Britain Protest March

“…for he hath many servants who do long to carry out his WILL.”

7 And the man called forth a great bonfire from the darkness, for he hath many servants who do long to carry out his WILL. And the bonfire spat forth sulfur and ash into the darkness, even into the very air, and my eyes they did burn from the heat. Behold! the man began to fling each puppet into the bonfire one after the other, and each puppet did burn, and no puppet that formerly did battle was spared the burning. And who should have prevailed in each battle remaineth a mystery, for not even a single outcome of battle was made known before the puppets did burn. And the man with relish did inhale the smoke from the burning, as if it did intoxicate him to smell that aroma, which did issue forth from the burning of the puppets of his many hands.

8 Then, lo! a massive rock did come crashing through my window, and I was awakened…


“…the man began to fling each puppet into the bonfire one after the other…”

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And if Caliban were to be caressed and delighted by his most inward desires, where would it lead him? Would the long, white fingers pulling back the canopy while he sleeps begin to drift from his dreams and cross into waking life? A billboard screen opens a portal to a tropical beach idealized in its detachment from nature. And the tumbling, humid breeze and the soft undulations of the tide are tuned exactly to the inner rage of the focus group by calibrating the advertisement according to their brainwave patterns. From there analysts formulate a carefully orchestrated series of triggered sensations that is then projected onto the sleeping Caliban.


Sin Pursued by Death, Johann Henry Fuseli

The beach scene plays out in almost imperceptible slow motion, and it gives the swing of a sunbathing woman’s arm across her mate’s shoulder a more fluid, dream-like motion. The effect contributes to the seamless convergence of stimuli. Every aspect of the visual landscape exists in the 30 second lapse of unreal time and underlying it is a highly delicate web of symbols and signifiers, which induces the desired psychological and emotional responses from the sleeping Caliban. The height of the LED screen takes up four floors of corporate office space and is programmed to circulate through thirty segments contracted several years in advance.  In the particular cycle at hand, the beach scene is punctuated by a continuous display of a revolving white geometric logo that spins against a solid blue backdrop. The mind improvises the sound of the waves lapping onto the shore and not only consents, but actively participates in the surge.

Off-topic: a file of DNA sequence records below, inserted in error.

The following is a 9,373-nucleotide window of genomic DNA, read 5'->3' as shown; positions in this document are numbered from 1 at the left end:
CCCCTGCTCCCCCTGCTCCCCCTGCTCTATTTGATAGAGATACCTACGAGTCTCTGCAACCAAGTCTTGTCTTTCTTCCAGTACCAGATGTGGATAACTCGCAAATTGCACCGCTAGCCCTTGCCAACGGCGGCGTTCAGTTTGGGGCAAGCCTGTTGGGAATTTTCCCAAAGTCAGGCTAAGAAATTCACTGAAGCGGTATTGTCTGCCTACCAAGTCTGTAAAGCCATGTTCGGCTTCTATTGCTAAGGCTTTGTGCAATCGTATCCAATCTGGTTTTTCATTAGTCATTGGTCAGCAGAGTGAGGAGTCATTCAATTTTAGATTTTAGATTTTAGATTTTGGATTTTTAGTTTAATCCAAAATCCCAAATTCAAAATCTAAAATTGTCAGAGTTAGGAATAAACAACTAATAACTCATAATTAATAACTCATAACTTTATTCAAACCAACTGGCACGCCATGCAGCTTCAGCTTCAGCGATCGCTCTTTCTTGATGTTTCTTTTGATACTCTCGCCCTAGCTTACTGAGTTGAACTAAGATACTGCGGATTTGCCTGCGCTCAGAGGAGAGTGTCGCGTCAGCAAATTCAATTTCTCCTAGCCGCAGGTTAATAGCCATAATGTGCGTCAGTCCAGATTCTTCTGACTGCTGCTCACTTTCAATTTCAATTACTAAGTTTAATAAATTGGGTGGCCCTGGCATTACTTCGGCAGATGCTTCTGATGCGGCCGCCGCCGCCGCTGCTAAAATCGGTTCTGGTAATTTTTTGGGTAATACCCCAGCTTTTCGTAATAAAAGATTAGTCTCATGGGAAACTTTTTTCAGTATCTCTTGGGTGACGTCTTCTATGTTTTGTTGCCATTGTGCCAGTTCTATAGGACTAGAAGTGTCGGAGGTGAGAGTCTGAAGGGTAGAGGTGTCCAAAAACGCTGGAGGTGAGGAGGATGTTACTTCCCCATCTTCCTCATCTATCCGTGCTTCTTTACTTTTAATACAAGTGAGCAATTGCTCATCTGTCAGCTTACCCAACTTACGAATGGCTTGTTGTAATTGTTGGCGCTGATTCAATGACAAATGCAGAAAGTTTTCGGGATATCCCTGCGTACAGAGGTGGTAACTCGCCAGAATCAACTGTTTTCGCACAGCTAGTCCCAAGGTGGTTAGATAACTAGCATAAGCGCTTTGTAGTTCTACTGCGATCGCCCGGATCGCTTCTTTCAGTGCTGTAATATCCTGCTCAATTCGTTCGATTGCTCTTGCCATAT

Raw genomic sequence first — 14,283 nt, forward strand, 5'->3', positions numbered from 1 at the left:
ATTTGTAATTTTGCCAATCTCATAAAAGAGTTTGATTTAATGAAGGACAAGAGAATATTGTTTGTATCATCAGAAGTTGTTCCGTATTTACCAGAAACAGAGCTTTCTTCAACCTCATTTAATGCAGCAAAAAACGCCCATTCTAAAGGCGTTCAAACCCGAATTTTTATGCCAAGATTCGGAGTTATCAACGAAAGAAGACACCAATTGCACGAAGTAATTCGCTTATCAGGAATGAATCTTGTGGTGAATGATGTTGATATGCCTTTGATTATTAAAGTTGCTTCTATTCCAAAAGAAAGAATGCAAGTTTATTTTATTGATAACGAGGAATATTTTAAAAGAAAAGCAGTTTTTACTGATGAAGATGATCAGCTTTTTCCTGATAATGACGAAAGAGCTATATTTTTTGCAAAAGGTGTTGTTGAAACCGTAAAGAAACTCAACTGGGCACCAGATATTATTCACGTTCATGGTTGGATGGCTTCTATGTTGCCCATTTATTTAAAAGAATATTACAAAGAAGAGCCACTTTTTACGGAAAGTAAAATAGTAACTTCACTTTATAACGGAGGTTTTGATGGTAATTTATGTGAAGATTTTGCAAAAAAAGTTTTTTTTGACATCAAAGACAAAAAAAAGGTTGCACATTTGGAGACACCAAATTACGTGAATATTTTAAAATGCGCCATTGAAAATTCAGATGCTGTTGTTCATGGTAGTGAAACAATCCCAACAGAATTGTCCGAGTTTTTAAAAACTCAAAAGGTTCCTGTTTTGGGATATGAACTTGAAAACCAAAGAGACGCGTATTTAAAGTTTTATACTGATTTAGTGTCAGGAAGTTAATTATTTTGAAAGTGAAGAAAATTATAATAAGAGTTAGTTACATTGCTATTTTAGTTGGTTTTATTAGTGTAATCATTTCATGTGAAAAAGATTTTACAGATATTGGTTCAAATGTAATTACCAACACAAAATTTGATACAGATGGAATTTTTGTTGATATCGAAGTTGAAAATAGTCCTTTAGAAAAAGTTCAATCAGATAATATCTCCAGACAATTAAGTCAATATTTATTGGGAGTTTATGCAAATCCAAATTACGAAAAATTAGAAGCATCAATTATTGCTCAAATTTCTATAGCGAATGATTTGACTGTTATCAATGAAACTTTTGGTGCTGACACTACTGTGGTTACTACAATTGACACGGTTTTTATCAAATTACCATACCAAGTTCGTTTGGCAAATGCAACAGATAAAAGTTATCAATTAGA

Labrynth #1, Hiroyasu Matsui

The sleeping Caliban exists in a dialectic relationship of seduction and suppression and the market of the masses alternates between the two perspectives in such a way that each becomes more powerful with every turn. Caliban serves the nature of the market of illusion, which moves in all directions but constantly forward and this progression is as steady as his perpetual sleep, where his rage pours freely onto the endless space of dreams. And it is this consistent torment of seduction and suppression that feeds his rage, which has become the single most qualifying aspect of his identity, it is the emotional currency that surfaces in the form of sensations each time the imagination releases the cry of a gull as it flies over a white cabana and glides out of frame.


Mountain Landscape with Rainbow, Casper David Friedrich

The sand surrounding the couple’s wood lounge chairs was like white skin leading up to the darkened traces of a previous wave. The scene slowly rolls back to a small circular table placed at equal distance between the two chairs and exactly at the midpoint between the length of the chairs. At the exact center of the table the fetish takes in the fullness of sun, a glass torso containing a liquid that glistens against the open sky like a citrine stone. Having reached the climax, Caliban’s rage is either wholly unleashed and ravenous or carefully guided by society’s reason. Both approaches circulate exactly 10 segments apart and over the course of the contractual year the same scene appears but with slight variations, few of which are non-subliminal. The segment appealing to Caliban’s desires depicts the female lead with bright red nail polish in February and a French manicure in July. The rolling drops of condensation range from one to three but the hierarchy of meaning remains intact and the reverie of paradise calls out to the sleeping Caliban.